Relationships between chronotype, social jetlag, sleep, obesity and blood pressure in healthy young adults

  • James W. Hardin (Contributor)
  • Daria M. McMahon (Contributor)
  • Steven N. Blair (Contributor)
  • Shawn Youngstedt (Contributor)
  • Thomas G. Hurley (Contributor)
  • Gregory A. Hand (Contributor)
  • Robin P. Shook (Contributor)
  • Clemens Drenowatz (Contributor)
  • Stephanie Burgess (Contributor)
  • Michael Wirth (Contributor)
  • James B. Burch (Contributor)
  • James R. Hébert (Contributor)



Sleep disturbances, chronotype and social jetlag (SJL) have been associated with increased risks for major chronic diseases that take decades to develop, such as obesity, metabolic syndrome and cardiovascular disease. Potential relationships between poor sleep, chronotype and SJL as they relate to metabolic risk factors for chronic disease have not been extensively investigated. This prospective study examined chronotype, SJL and poor sleep in relation to both obesity and elevated blood pressure among healthy young adults. SJL and objective sleep measures (total sleep time, sleep onset latency, wake after sleep onset and sleep efficiency) were derived from personal rest/activity monitoring (armband actigraphy) among 390 healthy adults 21–35 years old. Participants wore the device for 6–10 days at 6-month intervals over a 2-year period (n = 1431 repeated observations). Chronotypes were categorized into morning, intermediate and evening groups using repeated measures latent class analysis. Means of SJL and sleep measures among latent chronotype groups were compared using partial F-tests in generalized linear mixed models. Generalized linear mixed models also were used to generate odds ratios (ORs) with 95% confidence intervals (CIs) examining the relationship between repeated measures of chronotype, SJL, sleep and concurrent anthropometric outcome measures (body mass index, percentage of body fat, waist-to-hip ratio, waist-to-height ratio), systolic blood pressure and diastolic blood pressure. Sleep latency ≥12 min was associated with increased odds of a high waist-to-height ratio (OR = 1.37; CI: 1.03–1.84). Neither chronotype nor SJL was independently associated with anthropometric outcomes or with blood pressure. Relationships between poor sleep and anthropometric outcomes or blood pressure varied by chronotype. Morning types with total sleep time <6 h, sleep efficiency <85% or wake after sleep onset ≥60 min were more likely to have an increased percentage of body fat, waist-to-hip ratio and waist-to-height ratio relative to those with an intermediate chronotype. Similarly, sleep latency ≥12 min was associated with increased odds of elevated systolic blood pressure (OR = 1.90; CI: 1.15–3.16, pinteraction = 0.02) among morning versus intermediate chronotypes. No relationships between poor sleep and obesity or elevated blood pressure were observed among evening chronotypes. The results from this study among healthy young adults suggest that poor sleep among morning types may be more strongly associated with obesity and elevated blood pressure relative to those with an intermediate (neutral) chronotype. Sleep-related metabolic alterations among different chronotypes warrant further investigation.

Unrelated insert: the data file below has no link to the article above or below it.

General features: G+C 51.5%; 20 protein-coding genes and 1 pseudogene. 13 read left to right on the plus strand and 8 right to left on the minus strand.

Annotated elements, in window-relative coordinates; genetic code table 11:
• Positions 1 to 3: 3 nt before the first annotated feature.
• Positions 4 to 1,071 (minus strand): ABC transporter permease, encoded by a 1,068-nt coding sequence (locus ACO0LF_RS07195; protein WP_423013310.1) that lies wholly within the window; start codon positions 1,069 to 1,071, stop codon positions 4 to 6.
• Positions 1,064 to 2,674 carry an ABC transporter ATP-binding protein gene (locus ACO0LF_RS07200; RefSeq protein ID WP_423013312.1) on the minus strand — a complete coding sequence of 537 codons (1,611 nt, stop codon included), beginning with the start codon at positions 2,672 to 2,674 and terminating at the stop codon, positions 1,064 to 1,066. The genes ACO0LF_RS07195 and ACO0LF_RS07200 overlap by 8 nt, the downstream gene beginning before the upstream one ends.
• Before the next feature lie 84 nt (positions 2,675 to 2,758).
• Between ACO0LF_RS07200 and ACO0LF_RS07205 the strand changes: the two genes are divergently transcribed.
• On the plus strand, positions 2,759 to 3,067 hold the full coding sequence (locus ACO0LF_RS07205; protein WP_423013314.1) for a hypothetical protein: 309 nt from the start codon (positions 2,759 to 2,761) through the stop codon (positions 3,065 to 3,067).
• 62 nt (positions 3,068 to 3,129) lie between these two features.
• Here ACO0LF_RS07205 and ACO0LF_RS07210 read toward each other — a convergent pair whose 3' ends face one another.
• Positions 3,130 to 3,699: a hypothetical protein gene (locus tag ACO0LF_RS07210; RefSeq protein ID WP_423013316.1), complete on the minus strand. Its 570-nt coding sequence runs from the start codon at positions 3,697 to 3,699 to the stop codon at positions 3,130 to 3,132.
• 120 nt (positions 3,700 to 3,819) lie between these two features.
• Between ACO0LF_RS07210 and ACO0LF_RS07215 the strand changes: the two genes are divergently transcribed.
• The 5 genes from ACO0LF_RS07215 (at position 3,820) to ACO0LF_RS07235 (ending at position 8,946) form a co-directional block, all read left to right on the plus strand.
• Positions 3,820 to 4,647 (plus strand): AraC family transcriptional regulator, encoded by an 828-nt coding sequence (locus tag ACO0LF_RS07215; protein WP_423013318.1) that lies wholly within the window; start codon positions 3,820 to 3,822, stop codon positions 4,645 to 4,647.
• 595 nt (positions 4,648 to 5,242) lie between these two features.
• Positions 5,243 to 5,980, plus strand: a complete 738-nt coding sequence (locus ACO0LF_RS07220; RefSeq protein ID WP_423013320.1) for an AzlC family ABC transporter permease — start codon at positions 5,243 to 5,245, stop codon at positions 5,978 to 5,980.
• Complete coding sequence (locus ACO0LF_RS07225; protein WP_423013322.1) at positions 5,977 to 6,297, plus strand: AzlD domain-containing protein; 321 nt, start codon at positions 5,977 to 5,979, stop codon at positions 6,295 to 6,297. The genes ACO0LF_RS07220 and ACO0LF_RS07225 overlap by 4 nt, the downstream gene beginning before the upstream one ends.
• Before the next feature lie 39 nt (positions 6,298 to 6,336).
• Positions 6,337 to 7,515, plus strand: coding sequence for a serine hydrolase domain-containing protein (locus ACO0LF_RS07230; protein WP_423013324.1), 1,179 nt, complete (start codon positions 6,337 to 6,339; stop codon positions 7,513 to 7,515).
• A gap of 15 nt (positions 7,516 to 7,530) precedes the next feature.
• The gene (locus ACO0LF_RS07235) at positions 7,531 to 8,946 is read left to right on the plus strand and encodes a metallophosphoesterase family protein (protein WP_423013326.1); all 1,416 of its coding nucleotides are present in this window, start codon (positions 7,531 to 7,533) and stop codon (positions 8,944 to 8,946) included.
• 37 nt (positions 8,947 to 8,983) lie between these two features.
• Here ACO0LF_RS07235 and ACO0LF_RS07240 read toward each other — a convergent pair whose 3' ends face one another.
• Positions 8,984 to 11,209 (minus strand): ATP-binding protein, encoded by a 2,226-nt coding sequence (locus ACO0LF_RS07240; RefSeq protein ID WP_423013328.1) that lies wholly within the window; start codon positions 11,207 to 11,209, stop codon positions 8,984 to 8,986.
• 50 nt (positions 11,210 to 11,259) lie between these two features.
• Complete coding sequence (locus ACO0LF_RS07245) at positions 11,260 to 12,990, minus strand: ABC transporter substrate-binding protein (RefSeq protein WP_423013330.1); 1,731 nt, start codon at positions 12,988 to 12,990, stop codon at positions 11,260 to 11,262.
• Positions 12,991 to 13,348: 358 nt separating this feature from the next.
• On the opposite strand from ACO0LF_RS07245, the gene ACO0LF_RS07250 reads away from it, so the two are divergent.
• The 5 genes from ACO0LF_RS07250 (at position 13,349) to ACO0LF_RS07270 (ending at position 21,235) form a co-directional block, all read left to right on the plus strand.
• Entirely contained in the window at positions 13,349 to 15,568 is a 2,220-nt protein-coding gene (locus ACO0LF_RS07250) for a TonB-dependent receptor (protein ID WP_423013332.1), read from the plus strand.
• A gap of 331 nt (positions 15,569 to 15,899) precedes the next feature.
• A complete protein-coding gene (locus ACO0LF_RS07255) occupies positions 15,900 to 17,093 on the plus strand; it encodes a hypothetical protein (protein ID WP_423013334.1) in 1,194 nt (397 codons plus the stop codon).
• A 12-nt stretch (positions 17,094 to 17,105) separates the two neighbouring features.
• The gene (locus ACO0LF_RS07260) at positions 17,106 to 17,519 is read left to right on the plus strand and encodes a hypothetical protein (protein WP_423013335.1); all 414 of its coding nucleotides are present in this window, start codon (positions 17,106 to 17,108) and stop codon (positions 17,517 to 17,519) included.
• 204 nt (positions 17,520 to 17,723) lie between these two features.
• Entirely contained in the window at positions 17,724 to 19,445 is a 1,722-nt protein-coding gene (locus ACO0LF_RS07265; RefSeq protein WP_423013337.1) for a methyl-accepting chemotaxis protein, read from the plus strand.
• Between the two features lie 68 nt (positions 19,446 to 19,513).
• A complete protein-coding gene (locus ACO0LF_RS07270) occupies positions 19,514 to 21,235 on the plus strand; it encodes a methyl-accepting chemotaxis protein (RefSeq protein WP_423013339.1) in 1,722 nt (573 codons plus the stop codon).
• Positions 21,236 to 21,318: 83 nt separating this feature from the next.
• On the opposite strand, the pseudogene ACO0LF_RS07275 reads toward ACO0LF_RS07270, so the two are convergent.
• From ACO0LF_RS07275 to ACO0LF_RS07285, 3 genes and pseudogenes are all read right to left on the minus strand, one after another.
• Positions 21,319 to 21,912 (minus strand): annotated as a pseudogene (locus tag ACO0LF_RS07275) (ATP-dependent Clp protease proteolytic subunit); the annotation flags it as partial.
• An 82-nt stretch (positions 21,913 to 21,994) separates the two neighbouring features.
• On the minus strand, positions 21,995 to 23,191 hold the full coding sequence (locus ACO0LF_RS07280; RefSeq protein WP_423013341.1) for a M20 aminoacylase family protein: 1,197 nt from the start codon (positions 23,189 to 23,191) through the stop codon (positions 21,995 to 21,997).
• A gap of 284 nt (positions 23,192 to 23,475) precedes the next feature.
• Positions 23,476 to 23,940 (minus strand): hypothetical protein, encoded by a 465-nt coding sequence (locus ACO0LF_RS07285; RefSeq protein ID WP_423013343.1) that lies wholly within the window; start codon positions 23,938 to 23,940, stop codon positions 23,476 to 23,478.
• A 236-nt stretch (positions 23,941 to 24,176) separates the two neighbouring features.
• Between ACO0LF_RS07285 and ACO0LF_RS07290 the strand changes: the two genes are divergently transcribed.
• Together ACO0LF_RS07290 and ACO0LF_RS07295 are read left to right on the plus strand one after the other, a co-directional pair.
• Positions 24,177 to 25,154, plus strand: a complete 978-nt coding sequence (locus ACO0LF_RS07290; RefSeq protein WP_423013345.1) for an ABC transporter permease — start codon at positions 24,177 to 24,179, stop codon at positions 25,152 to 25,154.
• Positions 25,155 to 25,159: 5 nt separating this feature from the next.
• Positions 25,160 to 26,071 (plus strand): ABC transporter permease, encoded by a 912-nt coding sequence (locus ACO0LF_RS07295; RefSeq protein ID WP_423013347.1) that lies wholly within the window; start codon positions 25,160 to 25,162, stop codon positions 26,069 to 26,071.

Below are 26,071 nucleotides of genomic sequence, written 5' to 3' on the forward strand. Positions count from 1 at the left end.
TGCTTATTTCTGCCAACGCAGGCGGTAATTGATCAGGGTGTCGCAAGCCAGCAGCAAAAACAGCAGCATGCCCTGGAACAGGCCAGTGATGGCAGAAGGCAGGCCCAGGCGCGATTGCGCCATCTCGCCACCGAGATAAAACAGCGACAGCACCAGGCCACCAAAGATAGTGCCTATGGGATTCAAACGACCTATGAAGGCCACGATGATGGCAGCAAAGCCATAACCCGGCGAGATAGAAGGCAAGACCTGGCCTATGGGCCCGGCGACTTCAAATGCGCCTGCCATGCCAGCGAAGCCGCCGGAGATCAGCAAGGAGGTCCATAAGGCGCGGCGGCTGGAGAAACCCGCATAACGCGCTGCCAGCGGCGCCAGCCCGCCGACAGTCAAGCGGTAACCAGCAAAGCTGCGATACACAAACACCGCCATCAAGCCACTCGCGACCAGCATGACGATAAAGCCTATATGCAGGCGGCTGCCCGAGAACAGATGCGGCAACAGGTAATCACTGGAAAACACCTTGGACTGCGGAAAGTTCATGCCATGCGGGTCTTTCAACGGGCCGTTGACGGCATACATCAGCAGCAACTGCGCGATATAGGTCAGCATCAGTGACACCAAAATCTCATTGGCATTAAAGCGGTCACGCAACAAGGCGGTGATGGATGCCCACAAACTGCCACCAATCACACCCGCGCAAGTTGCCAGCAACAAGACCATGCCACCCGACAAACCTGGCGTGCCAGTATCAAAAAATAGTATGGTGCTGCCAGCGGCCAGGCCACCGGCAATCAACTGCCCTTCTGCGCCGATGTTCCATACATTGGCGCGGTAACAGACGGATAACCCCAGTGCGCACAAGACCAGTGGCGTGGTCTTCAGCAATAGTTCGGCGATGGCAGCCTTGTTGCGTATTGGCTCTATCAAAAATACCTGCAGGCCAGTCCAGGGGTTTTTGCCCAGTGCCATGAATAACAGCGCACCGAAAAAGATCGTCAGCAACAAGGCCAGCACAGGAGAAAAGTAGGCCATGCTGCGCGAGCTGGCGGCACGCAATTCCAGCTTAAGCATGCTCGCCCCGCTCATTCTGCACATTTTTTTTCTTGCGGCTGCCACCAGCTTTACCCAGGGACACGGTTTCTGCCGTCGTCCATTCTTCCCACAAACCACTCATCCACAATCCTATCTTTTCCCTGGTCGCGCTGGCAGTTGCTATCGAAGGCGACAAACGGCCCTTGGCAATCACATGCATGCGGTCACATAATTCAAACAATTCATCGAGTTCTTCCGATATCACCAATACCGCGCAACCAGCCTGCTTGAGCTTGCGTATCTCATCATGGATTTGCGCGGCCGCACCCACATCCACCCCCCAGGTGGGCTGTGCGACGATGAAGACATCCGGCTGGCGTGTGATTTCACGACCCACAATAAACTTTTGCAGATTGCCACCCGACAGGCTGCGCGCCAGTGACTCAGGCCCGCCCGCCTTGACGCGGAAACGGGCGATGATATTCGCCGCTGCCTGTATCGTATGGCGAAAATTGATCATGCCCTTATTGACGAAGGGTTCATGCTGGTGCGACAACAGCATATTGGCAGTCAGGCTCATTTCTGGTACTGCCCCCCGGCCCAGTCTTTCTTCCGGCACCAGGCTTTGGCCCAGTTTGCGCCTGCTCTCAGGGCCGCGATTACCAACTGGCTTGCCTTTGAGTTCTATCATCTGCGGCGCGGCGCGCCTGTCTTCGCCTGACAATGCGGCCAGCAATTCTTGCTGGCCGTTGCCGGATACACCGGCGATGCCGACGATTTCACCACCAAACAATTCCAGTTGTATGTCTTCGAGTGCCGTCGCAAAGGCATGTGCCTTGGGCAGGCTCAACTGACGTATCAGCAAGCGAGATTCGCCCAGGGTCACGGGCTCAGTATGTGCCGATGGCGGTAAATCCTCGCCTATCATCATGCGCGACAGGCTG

Date made availableApr 3 2019
Publisherfigshare Academic Research System

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